Ahmadinejad demands US 'apology'

Rice: IAEA report gives "excellent reasons" to press sanctions; Israel: Iran continuing to flout UN.

By HILARY LEILA KRIEGER, AP, WASHINGTON
February 23, 2008 22:10
4 minute read.
Ahmadinejad demands US 'apology'

Rice 224.88. (photo credit: AP [file])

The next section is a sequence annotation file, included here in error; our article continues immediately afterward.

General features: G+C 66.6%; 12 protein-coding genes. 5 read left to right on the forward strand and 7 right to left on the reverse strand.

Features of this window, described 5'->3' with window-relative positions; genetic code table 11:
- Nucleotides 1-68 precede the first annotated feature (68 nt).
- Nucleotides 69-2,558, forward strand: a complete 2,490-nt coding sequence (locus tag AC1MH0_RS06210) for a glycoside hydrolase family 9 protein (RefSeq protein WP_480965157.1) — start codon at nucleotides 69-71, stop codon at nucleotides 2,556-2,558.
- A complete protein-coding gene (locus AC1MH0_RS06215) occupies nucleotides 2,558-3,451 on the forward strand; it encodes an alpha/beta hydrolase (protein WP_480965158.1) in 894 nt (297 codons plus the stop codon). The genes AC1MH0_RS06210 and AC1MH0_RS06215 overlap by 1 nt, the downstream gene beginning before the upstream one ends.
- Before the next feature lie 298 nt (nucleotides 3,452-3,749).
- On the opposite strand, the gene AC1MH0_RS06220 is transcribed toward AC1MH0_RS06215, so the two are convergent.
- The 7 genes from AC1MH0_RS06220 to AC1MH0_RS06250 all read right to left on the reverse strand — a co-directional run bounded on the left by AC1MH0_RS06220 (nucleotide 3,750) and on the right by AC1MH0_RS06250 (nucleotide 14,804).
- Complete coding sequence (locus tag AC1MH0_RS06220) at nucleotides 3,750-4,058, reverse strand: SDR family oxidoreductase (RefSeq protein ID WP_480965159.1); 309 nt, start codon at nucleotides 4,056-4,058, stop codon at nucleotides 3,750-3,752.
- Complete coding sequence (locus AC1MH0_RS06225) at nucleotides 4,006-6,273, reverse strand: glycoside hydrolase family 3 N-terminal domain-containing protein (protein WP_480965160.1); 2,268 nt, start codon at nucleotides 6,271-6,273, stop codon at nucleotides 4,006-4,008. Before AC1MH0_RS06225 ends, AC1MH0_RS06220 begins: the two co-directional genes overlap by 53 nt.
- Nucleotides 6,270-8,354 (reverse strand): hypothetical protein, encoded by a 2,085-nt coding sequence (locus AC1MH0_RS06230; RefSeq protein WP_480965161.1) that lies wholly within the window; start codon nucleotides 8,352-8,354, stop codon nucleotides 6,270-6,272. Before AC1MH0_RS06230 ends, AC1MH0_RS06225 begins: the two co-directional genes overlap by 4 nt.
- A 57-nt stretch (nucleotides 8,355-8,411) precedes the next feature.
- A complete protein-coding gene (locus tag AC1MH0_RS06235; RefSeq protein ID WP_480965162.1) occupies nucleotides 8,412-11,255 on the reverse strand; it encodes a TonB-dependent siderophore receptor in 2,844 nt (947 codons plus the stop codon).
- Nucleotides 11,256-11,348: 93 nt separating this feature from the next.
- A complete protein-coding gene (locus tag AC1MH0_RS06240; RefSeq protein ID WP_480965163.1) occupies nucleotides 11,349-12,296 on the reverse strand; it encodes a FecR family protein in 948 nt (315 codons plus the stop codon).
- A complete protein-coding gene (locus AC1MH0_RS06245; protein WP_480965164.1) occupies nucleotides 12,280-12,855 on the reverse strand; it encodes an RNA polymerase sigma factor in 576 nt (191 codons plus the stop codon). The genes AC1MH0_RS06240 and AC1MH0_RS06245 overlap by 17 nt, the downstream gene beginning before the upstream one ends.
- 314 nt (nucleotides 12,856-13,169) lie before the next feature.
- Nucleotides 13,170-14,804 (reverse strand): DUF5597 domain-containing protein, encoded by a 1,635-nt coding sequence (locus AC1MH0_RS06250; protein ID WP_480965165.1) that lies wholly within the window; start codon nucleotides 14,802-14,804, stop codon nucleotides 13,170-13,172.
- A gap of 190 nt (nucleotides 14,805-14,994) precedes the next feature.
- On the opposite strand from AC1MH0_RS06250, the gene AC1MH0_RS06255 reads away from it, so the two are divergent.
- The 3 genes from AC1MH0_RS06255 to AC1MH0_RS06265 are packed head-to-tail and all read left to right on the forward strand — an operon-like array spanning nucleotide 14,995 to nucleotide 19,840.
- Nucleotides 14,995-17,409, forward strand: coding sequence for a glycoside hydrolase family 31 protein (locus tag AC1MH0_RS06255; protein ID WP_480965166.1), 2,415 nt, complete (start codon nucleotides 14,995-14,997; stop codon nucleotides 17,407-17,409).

Iranian President Mahmoud Ahmadinejad called on the US and its allies Saturday to "apologize" to Iran for accusing it of seeking nuclear weapons. He said the International Atomic Energy Agency report released Friday vindicated Iran and warned that Teheran would take unspecified "decisive reciprocal measures" against any country that imposed additional sanctions against his country. The IAEA report said many past questions about Iran's nuclear program had been resolved, but highlighted Teheran's continued refusal to halt uranium enrichment. "The best way for them [the US and its allies] to compensate for their mistakes... [is] to apologize and pay compensation," Ahmadinejad said in a televised address to the nation. "If they continue [to pursue sanctions}, we have definitely drawn up reciprocal measures," he said. US Secretary of State Condoleezza Rice said Friday there is a "very strong case" for further sanctions against Iran and that she expected a move toward a third UN Security Council resolution "with some dispatch." The IAEA report, which found Iran had not been entirely forthright about details of its nuclear program, helped make the case for expanding sanctions, Rice told a press conference here. Until now, those efforts have floundered. Pointing to Iran's continued enrichment of uranium in defiance of the international community, among other infractions, Rice said, "This report demonstrates that whatever the Iranians may be doing to try to clean up some elements of the past, it is inadequate. "This is just good reason to move forward with the Security Council resolution," she said. Rice spoke ahead of a meeting among senior diplomats from the five permanent members of the UN Security Council and Germany scheduled to discuss the new resolution on Monday in Washington. The six have agreed on a draft package that slightly expands and strengthens previous penalties but is weaker than the US had wanted. Undersecretary of State Nicholas Burns will represent the United States at the meeting. There was "all the more reason now for the Security Council to pass a third sanctions resolution," he said Friday. The US wants the Security Council to begin debate next week. Burns would not predict how long debate would last and would not rule out that the current package of proposed sanctions might change. Burns is the top US negotiator on a carrot-and-stick package that has been proposed in the past by the Security Council, plus Germany. Iran has rebuffed the offer and has brushed off the Security Council's penalties. Iran's trade partners and sometime allies on the council, Russia and China, which hold Security Council veto power, oppose harsh measures. Burns said the new round of sanctions would pinch Iran, and argued that failing to act would make the Security Council look weak. Officials in Jerusalem said the IAEA report confirmed fears in Israel and the international community that Iran was continuing its drive to obtain nuclear weapons. The Foreign Ministry said in a statement that the UN nuclear watchdog report provided further proof that Teheran was enriching uranium and carrying out other activities in defiance of Security Council resolutions. The IAEA report noted that Iran was also pursuing a weaponization policy. Israel believes that in light of Teheran's continuing obstruction of the work of IAEA inspectors and defiance of Security Council resolutions, the international community should step up sanctions to stop Iran from acquiring nuclear weapons. At Friday's press conference, Rice also addressed the situation in the Gaza Strip, saying the US was "very concerned about the humanitarian situation in Gaza" and would be making more resources available there, though she didn't specify what kind. She emphasized, though, that Hamas was responsible for the rocket attacks on Israel and was "the real problem" there. She said she expected Gaza, as well as work on furthering the US-backed peace effort between Israelis and Palestinians, to be addressed in her meeting with Prime Minister Ehud Olmert next week, during her trip to Japan. She said she also planned to travel to Libya before the end of her term in office next winter. After more than three decades of enmity between Muammar Gaddafi's Libya and the United States, Gaddafi renounced terrorism and his weapons of mass destruction programs and Libya was removed from the US list of terror-exporting states in 2005. Full diplomatic relations were restored, although the US has been unable to persuade the Senate to confirm an ambassador to head its embassy. "I still expect that I will go to Libya," Rice said. "I expect that we'll continue to have to talk about difficult things: human rights, terrorism." But, she added, "When you have a major strategic shift of the kind that Libya has made, you want there to be some affirmation of the importance of having done that." That was coming through increased participation in Libya by American and European companies, she said. She also ruled out the possibility that she would be a vice presidential candidate in November's election, a suggestion political observers have suggested Republican front-runner John McCain might pursue. "I have always said that the one thing that I have not seen myself doing is running for elected office in the United States," she said at a news conference to discuss her recent trip to Africa. "I didn't even run for high school president. It's sort of not in my genes." Instead, Rice told reporters, "You can all come and visit me in California." Rice has said she plans to return to Stanford University, where she served as provost and taught as a political science professor. She said she was looking forward to making her choice for president as a voter after being involved in President George W. Bush's 2000 campaign and having a strong interest in his 2004 re-election. "I'm going to keep doing what I'm doing as secretary of state to see if we can use the last few months, as the president has put it, to sprint to the finish, because there's a lot of work to do," Rice said. Mark Weiss contributed to this report